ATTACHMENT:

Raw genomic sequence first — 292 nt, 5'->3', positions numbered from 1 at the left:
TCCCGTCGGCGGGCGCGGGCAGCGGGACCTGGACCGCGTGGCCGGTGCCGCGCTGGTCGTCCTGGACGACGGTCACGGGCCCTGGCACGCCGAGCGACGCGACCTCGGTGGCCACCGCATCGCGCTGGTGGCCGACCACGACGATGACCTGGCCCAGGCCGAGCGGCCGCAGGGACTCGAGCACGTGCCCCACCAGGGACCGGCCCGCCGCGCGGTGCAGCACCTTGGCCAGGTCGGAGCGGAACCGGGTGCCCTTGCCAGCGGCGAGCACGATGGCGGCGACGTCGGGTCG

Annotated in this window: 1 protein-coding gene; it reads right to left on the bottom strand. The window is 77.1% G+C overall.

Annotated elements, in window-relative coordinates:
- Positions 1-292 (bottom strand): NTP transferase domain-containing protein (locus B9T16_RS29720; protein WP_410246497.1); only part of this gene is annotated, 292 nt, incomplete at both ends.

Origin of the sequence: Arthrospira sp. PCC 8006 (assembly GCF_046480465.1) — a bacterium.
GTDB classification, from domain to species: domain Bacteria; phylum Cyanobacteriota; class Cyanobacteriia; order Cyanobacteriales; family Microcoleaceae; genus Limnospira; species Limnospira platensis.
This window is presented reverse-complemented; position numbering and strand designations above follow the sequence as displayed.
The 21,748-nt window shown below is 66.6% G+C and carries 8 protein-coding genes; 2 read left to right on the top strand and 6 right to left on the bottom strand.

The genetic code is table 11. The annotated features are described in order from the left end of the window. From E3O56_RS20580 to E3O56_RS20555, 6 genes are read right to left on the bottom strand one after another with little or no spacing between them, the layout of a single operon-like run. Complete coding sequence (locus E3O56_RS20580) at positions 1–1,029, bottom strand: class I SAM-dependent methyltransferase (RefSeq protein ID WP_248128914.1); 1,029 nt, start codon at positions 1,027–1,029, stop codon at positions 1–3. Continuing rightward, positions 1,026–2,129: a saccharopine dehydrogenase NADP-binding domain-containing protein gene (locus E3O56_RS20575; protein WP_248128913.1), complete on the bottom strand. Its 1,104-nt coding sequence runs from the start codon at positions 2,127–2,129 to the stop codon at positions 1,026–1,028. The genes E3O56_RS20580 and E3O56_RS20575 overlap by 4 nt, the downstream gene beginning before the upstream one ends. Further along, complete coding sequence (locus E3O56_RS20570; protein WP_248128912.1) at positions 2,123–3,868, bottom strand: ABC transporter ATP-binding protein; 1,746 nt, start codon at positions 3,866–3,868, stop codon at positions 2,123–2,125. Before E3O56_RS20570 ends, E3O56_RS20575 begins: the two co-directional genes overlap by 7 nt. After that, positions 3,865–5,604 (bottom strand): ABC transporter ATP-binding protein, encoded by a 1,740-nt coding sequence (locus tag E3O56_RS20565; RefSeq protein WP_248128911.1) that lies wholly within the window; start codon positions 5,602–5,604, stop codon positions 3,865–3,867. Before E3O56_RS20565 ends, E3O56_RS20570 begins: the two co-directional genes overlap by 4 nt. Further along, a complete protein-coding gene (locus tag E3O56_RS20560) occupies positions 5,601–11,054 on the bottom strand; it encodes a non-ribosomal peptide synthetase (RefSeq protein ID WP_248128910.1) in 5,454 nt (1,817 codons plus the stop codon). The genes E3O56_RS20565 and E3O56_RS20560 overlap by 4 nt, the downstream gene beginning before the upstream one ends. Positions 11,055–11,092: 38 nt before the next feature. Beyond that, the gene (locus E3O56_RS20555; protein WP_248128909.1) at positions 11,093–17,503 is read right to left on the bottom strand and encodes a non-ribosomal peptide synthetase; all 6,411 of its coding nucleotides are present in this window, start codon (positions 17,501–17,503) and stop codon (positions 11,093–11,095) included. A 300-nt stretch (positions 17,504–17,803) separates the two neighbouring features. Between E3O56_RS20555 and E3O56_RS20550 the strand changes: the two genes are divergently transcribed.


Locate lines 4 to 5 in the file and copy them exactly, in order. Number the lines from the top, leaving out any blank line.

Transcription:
Annotated elements, in window-relative coordinates:
- Positions 1-292 (bottom strand): NTP transferase domain-containing protein (locus B9T16_RS29720; protein WP_410246497.1); only part of this gene is annotated, 292 nt, incomplete at both ends.